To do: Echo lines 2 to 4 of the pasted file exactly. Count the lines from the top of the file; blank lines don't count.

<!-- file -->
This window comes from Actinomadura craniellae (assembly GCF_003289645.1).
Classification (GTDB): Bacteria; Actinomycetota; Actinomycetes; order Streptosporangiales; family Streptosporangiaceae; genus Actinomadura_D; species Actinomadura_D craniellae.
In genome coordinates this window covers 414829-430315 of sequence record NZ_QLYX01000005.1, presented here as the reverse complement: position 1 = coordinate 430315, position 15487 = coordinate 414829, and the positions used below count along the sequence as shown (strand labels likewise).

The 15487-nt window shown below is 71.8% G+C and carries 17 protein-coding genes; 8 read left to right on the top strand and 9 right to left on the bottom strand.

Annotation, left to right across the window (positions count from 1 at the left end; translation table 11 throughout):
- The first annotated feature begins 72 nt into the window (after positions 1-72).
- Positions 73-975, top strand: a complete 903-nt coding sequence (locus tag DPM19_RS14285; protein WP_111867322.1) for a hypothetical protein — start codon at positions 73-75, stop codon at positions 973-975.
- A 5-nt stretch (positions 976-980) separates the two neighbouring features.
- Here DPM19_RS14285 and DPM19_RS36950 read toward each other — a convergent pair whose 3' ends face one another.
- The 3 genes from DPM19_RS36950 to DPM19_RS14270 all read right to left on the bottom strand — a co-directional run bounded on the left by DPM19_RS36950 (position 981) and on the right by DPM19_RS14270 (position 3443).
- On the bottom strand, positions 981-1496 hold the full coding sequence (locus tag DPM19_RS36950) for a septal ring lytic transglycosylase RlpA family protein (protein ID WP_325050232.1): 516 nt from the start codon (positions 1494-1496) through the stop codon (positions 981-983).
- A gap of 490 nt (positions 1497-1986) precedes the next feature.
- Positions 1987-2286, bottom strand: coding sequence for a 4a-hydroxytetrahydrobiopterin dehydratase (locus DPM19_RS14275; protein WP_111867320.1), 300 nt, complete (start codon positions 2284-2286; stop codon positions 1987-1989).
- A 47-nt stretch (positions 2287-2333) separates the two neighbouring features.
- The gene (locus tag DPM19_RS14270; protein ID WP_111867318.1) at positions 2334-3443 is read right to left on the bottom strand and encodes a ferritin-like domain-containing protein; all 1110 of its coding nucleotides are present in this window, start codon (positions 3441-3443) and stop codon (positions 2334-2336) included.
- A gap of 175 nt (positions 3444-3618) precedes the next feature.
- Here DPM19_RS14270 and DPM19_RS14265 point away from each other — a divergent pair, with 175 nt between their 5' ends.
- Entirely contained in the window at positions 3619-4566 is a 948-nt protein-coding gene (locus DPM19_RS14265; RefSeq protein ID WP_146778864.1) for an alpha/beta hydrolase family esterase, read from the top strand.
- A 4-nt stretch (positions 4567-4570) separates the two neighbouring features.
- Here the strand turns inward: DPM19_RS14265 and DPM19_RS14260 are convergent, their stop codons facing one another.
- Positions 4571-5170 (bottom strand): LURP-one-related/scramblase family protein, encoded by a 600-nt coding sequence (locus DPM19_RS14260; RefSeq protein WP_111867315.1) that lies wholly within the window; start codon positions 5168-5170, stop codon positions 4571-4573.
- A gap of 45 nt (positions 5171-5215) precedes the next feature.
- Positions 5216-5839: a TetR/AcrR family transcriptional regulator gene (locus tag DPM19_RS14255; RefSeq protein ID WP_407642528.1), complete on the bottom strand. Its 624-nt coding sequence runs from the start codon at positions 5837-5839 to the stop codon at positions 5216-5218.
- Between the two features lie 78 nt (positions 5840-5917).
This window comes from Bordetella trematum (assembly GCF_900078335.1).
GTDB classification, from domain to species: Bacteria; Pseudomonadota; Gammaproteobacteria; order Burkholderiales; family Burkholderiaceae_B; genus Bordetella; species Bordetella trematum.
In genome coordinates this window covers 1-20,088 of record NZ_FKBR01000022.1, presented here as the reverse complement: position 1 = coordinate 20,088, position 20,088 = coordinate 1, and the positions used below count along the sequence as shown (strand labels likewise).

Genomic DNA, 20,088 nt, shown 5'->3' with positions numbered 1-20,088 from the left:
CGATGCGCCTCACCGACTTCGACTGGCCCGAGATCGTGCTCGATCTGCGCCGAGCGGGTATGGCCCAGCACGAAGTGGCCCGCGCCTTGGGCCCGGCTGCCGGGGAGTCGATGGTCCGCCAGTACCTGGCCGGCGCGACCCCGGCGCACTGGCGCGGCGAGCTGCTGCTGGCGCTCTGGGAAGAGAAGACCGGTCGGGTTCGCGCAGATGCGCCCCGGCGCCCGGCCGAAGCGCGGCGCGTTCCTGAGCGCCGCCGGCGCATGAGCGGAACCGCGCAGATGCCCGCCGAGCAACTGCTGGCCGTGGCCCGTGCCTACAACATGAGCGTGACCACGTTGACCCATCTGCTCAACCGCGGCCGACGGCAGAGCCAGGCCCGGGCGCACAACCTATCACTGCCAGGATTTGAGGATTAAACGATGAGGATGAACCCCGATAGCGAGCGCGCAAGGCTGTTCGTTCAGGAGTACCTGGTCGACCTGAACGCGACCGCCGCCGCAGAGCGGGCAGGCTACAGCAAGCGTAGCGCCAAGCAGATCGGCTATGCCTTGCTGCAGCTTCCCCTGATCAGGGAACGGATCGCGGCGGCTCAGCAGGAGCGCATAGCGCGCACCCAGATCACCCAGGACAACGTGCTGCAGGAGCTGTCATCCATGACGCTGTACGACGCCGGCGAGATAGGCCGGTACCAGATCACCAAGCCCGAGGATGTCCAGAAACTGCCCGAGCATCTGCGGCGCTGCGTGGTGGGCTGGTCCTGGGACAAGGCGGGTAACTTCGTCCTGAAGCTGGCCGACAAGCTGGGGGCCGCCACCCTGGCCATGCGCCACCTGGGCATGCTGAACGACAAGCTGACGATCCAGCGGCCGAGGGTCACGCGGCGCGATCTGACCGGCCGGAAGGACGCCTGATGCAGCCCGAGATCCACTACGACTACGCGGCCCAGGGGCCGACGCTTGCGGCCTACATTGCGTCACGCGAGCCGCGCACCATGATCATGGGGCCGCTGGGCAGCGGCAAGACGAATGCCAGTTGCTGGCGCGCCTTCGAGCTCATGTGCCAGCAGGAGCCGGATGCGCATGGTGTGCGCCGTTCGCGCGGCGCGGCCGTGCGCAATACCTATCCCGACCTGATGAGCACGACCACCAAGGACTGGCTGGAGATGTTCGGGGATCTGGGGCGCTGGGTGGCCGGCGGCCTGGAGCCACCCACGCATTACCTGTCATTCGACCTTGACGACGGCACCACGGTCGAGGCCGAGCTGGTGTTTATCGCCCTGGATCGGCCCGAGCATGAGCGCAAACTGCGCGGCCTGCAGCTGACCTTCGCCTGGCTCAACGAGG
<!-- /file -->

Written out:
Classification (GTDB): Bacteria; Actinomycetota; Actinomycetes; order Streptosporangiales; family Streptosporangiaceae; genus Actinomadura_D; species Actinomadura_D craniellae.
In genome coordinates this window covers 414829-430315 of sequence record NZ_QLYX01000005.1, presented here as the reverse complement: position 1 = coordinate 430315, position 15487 = coordinate 414829, and the positions used below count along the sequence as shown (strand labels likewise).

The 15487-nt window shown below is 71.8% G+C and carries 17 protein-coding genes; 8 read left to right on the top strand and 9 right to left on the bottom strand.